General Motors stated on Thursday it prepares to downsize production at an assembly plant in Detroit beginning later on this month as it aims to handle the decreasing U.S. sedan sales.
The automaker stated that effective October 20 its Detroit-Hamtramck plant will run under a reduced production schedule.
“This action will help maintain more steady production,” the automaker stated.
The statement followed reports that automaker’s strategies to close the plant for about six weeks from mid-November and lay off about 1,500 employees then cut production approximately 20 percent once operations resume, according to a source knowledgeable about the strategies.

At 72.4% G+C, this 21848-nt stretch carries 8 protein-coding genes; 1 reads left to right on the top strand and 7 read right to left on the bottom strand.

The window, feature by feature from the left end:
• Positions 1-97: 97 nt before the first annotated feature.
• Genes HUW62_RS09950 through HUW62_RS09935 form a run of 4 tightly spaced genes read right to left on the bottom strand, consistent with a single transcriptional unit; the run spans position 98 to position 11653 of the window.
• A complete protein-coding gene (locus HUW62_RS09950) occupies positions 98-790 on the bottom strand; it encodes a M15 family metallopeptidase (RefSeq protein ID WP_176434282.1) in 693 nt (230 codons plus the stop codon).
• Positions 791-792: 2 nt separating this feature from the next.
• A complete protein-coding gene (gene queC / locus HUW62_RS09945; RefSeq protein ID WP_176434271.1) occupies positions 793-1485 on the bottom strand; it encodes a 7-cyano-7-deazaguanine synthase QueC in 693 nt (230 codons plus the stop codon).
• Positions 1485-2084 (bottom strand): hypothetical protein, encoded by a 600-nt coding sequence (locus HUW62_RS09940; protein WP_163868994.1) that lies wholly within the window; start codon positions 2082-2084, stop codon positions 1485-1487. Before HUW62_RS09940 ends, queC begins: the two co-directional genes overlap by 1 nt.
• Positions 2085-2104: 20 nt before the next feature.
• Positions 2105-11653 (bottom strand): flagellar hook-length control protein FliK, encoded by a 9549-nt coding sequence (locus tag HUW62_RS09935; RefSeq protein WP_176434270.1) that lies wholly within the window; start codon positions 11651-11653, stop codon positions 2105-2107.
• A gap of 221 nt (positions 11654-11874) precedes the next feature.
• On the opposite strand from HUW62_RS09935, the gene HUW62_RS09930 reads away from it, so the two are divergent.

That output cut would result in around 200 lost jobs. The move was initially reported by the Wall Street Journal.
General Motors refused to discuss those reports.
The Hamtramck plant makes four badly performing sedan models, including the Buick LaCrosse, sales of them are down 21.5 percent year to this day, and the Chevrolet Impala, which is reduced 31.8 percent.
Both GM and competitor Ford Motor are having hard time to control high inventories of passenger cars as customers have moved to purchasing pickup trucks and sport utility vehicles. Experts have blamed a large portion of the U.S. auto market’s extreme stocks of unsold vehicles on GM.